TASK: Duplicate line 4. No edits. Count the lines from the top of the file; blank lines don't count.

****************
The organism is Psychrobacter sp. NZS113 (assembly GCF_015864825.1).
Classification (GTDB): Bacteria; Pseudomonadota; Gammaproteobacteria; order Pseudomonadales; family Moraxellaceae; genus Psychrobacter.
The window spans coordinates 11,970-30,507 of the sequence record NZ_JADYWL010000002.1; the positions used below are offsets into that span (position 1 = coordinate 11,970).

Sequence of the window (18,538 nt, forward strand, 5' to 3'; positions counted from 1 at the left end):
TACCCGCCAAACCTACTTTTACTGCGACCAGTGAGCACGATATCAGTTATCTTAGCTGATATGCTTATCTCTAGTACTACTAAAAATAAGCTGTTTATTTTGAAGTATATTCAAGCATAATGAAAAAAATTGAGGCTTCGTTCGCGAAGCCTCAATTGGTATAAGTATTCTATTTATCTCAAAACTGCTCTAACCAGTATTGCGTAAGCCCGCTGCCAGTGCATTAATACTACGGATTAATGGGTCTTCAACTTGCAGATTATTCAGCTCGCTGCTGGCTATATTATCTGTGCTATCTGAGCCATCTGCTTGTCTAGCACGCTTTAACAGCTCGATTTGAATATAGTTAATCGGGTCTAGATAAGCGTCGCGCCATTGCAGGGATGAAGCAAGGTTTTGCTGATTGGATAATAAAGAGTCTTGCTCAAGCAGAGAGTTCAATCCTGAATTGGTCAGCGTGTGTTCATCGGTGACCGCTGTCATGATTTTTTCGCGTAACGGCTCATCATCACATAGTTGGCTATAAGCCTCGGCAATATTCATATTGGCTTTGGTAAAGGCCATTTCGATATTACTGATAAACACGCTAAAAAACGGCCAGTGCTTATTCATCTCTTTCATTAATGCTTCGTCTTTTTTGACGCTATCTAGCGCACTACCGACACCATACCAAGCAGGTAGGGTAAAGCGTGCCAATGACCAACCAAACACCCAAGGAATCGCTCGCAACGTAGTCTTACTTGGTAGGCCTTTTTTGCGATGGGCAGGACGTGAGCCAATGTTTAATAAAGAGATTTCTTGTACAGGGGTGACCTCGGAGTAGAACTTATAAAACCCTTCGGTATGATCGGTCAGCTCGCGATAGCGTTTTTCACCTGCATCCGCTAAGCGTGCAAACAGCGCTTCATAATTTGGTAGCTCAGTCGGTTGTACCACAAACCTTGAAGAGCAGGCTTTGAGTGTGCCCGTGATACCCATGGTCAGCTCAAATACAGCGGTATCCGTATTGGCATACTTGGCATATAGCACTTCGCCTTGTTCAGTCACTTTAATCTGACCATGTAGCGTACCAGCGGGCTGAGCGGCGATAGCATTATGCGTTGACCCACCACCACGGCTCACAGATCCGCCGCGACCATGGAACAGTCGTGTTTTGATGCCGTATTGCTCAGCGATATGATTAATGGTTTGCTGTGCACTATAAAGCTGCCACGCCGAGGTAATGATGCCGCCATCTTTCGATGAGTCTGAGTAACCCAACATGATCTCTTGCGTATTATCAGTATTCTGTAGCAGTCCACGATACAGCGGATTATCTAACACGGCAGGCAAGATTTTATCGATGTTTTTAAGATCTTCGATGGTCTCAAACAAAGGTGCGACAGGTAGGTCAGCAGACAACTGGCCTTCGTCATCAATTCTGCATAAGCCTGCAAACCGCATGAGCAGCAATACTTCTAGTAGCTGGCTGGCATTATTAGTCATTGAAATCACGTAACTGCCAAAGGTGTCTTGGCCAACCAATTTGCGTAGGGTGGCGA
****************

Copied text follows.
Sequence of the window (18,538 nt, forward strand, 5' to 3'; positions counted from 1 at the left end):